Myriad also announced this week that it will acquire rheumatoid arthritis-focused diagnostics firm Crescendo Bioscience for $270 million in cash. The acquisition amount will be reduced by $25 million to repay a loan made to Crescendo. The transaction is slated to close by the end of fiscal year 2014.
Crescendo's lead product is Vectra DA, a blood-based test that measures the levels of 12 proteins. Doctors can use this test in conjunction with standard clinical measurements to track disease activity in RA patients. Myriad estimates a $3 billion global market opportunity for Vectra DA, with which Crescendo tested 27,000 patients' samples during the previous quarter.
Myriad updated its financial guidance for the fiscal year ending June 30, now expecting revenues to be in a range of $740 million to $750 million, up from a previous range of $700 million to $715 million.
Tumor BRCA test for Europe
During the quarter, however, Myriad's companion diagnostics services revenues took a 7 percent dip, bringing in $7.9 million compared to $8.5 million in the second fiscal quarter of 2013.
However, as Myriad's numerous collaborations with drug developers mature, CDx services stands to be a bigger contributor to its earnings. For now, Myriad's partnership with AstraZeneca to advance a companion test for the PARP inhibitor olaparib is the project that's furthest along.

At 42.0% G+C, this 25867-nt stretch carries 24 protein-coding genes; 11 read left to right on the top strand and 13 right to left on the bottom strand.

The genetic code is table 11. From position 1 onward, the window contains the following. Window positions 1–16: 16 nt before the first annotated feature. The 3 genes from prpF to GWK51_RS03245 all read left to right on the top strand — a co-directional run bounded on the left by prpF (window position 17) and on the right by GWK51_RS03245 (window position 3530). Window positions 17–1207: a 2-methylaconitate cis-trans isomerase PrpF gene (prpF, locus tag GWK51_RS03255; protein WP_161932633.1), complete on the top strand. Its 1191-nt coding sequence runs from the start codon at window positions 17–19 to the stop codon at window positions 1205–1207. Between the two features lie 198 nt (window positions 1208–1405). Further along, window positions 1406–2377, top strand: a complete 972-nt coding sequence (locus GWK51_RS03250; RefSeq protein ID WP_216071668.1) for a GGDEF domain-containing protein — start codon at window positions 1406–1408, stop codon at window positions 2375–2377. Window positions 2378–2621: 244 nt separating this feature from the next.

Myriad has submitted an investigational device exemption application with the US Food and Drug Administration to use its BRACAnalysis test in Phase III olaparib trials to pick out which ovarian cancer patients have germline BRCA mutations and are most likely to respond to the drug.
However, it's likely that AstraZeneca will launch olaparib first in the EU within the next 12 months, according to Meldrum's projections. "Since physicians will need test results very quickly in order to find patients who may benefit from olaparib, our two-week turnaround time puts us in a strong position to capture an attractive market share of this new market opportunity," Meldrum told analysts.
In the European market, Myriad will also launch a BRCA test that gauges somatic mutations, since patients who may not have inherited a germline mutation may still develop a mutation in their tumor. A somatic mutation would not be picked up by BRACAnalysis, which analyzes blood samples.
Meldrum estimated that a tumor BRCA test would "detect 30 percent more responders to olaparib than conventional germline BRCA testing" using BRACAnalysis. It's unclear if Myriad is planning on developing and launching a similar companion BRCA test in the US market.
Myriad recently presented interim results from the PROCEDE 500 clinical utility study for its Prolaris test at a medical conference, which showed that the prognostic prostate cancer diagnostic influenced treatment strategy for the majority of 150 surveyed doctors.
The firm is planning to publish complete results from PROCEDE 500 in a peer-reviewed journal, and is hoping that the study data will convince the Centers for Medicare & Medicaid Services to cover Prolaris for the Medicare population. Meldrum told analysts during the call this week that he anticipates Prolaris will achieve Medicare coverage by the end of the 2014 fiscal year.
In the second quarter, Myriad experienced a hiccup when CMS finalized pricing for BRCA1 testing at $1,438. Originally, when CMS posted its national limitation amount in November at that price, Myriad was informed by Medicare contractors that the listing was an error.